Russia said on Wednesday it had reached a deal with Ukraine over a large gas debt after threatening to reduce supplies, but Kiev denied that it owed as much as the $1.3 billion cited by Moscow.
Analysts said the spat, which aroused fears in Europe of interruptions to gas flows, was politically motivated. Moscow issued the threat as votes were being counted from a parliamentary election in Ukraine that showed gains for pro-Western parties.
"We have reached an agreement to avoid such problems in the future," Russian First Deputy Prime Minister Dmitry Medvedev, who is also chairman of Russian gas export monopoly Gazprom, said after meeting Ukraine Energy Minister Yuri Boiko.
Gazprom said Boiko had pledged to repay the debt before November to avoid a reduction in supply and to guarantee stable deliveries to Europe.
"European consumers won't suffer. European customers are in an absolutely comfortable situation," Medvedev was quoted by Russian agencies as saying.
But in Kiev, Ukraine's Finance Minister Mykola Azarov questioned the amount of debt.
"The debt figure about which (Gazprom) is talking is out of the question, absolutely out of the question. With such huge volumes of deliveries -- 32 billion cubic meters (a year) -- with such huge volumes, some issues in accounts may have arisen," he said.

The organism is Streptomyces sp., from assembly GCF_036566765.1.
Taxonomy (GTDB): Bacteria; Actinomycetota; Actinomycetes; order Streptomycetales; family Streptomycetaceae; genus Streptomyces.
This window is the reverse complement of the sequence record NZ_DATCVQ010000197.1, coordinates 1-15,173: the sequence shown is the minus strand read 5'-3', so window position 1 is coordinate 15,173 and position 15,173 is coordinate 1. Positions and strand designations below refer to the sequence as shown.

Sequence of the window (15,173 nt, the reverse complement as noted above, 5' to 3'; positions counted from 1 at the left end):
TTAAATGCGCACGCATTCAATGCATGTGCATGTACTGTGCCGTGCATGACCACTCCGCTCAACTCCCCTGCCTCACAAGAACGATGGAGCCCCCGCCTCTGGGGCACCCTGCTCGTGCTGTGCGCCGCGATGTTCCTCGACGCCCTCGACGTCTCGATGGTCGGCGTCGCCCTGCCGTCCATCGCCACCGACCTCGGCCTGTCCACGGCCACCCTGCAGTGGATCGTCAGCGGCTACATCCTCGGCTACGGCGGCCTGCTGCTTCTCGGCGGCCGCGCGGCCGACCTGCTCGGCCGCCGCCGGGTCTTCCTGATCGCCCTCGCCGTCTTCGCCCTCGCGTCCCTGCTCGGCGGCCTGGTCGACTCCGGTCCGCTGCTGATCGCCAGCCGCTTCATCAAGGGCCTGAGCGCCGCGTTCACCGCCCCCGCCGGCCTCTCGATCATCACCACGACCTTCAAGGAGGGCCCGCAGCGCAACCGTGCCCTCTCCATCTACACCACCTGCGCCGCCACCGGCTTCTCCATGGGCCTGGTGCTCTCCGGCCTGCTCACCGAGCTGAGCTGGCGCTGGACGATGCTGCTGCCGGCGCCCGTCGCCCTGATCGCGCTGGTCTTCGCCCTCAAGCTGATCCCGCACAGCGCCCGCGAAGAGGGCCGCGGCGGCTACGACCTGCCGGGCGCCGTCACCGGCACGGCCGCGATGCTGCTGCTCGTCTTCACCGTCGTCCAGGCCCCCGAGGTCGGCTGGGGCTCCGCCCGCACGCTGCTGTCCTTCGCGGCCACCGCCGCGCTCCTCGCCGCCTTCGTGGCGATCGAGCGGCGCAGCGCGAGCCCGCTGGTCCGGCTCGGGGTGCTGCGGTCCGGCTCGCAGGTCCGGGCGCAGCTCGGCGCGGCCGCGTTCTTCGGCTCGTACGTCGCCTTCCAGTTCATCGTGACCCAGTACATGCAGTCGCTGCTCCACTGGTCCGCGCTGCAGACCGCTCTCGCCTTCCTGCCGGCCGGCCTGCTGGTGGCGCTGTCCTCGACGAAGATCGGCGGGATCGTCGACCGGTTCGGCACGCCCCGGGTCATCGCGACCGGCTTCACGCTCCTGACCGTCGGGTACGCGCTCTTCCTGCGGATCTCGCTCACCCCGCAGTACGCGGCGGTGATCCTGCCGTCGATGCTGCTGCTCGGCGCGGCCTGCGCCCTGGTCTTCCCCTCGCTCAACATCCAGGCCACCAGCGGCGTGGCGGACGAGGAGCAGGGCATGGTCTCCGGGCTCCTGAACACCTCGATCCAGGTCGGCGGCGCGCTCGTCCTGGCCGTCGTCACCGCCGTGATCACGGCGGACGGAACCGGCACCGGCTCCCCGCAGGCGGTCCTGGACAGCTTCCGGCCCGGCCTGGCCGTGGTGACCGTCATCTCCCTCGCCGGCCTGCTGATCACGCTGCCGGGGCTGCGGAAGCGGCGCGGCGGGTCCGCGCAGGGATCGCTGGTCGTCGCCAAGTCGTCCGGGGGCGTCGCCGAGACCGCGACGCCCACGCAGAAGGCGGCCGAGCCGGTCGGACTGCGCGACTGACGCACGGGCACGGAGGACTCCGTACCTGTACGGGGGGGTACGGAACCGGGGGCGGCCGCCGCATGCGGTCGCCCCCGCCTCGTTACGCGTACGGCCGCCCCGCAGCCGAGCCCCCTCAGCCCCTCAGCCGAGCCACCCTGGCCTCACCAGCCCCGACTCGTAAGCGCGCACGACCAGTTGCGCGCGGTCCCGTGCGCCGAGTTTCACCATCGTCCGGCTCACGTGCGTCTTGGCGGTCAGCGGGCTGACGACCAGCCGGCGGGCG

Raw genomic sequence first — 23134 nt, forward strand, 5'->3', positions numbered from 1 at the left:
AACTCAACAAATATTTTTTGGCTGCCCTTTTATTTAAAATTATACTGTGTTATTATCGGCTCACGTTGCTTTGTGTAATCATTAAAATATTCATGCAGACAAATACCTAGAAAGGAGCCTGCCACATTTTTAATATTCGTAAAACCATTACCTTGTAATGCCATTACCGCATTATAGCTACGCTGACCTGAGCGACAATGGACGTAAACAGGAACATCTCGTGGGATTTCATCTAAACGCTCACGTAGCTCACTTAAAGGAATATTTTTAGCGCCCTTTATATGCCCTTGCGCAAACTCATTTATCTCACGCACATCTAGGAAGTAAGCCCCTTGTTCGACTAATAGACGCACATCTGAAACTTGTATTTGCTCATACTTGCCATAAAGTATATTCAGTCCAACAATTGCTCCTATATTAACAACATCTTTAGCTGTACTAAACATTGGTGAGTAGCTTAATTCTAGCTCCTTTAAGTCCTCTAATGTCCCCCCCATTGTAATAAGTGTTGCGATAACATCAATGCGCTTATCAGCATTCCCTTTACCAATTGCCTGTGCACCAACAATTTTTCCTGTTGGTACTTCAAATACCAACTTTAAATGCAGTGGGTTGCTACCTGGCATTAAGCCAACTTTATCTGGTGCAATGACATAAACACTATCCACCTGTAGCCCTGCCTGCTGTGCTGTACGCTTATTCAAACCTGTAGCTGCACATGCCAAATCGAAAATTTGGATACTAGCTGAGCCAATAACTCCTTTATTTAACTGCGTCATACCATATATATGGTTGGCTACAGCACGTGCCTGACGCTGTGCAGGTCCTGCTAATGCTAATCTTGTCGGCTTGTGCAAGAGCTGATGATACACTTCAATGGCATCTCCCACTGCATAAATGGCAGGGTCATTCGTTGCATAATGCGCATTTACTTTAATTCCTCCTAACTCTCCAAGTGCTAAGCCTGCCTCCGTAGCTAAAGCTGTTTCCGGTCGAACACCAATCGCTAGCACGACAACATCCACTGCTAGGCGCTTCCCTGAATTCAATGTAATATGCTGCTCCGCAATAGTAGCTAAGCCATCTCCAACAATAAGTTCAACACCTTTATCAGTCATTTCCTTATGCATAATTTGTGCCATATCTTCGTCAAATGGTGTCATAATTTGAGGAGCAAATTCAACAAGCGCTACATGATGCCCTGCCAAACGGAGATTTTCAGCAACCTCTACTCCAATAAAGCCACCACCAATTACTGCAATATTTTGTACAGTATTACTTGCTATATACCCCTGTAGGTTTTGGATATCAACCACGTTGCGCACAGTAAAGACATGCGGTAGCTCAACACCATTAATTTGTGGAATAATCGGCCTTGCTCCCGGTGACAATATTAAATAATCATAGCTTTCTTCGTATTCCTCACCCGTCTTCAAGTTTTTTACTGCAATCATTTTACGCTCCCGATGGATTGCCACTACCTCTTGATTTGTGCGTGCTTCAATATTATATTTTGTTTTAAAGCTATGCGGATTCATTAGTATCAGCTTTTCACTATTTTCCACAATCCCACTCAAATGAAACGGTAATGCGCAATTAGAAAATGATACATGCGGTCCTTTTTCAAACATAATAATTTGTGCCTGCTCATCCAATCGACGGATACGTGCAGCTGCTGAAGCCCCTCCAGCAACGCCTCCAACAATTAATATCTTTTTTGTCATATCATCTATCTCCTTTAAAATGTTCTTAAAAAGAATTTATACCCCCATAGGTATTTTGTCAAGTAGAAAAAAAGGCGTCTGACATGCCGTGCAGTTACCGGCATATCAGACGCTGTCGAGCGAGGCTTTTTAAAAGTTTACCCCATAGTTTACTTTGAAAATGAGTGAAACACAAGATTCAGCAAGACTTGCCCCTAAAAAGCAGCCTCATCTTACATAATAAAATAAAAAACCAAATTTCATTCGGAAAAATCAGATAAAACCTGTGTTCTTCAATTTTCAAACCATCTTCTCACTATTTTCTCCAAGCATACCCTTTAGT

Ukraine's election was meant to settle months of deadlock between pro-Western president Viktor Yushchenko and Prime Minister Viktor Yanukovich, seen as more sympathetic to Russia.
Almost complete results showed big gains for the "orange" camp of ex-premier Yulia Tymoshenko. Her bloc, allied with pro-presidential party Our Ukraine was just ahead of Yanukovich's Regions Party and its Communist supporters.
Analysts saw Gazprom's move as a gesture of support for Yanukovich, suggesting he could best handle relations with Ukraine's giant neighbor and chief source of energy.
"The victory of the Orange coalition in the early parliamentary elections, and the possibility that Tymoshenko will come back to take charge of Ukraine's government, appears likely to result in yet another stand-off with Gazprom," said Deutsche UFG brokerage.
But analysts from Sibinbank said they expected Gazprom and Ukraine to reach a compromise before the new year, when the new pricing contract for Russian gas is due to come into force.
Russian gas supply to the European Union, most of which is piped across Ukraine, accounts for a quarter of the 27-nation bloc's needs.
In January 2006, supplies in some EU countries fell by as much as 20% for a few days after Gazprom and Ukraine failed to agree new prices for imports.
The EU urged Ukraine and Russia to resolve this dispute quickly. The European Commission said on Wednesday it planned to invite representatives of Russian and Ukrainian energy companies to discuss the dispute with EU experts later this month.
"We are going to convene the gas coordination group in mid-October," Commission spokesman Ferran Tarradellas Espuny said.
At the beginning of this year, Gazprom raised the price of gas imports to Ukraine to $130 per 1,000 cubic meters from $95. That price is still below the $260 and more that Ukraine's European Union neighbors pay.
Russian ambassador Viktor Chernomyrdin has said prices for Ukraine would depend on the composition of the new government.
Relations between Russia and Ukraine cooled during Tymoshenko's brief tenure as premier in 2005.
Yanukovich said on Wednesday he planned to go to the Russian capital soon to discuss the gas issue.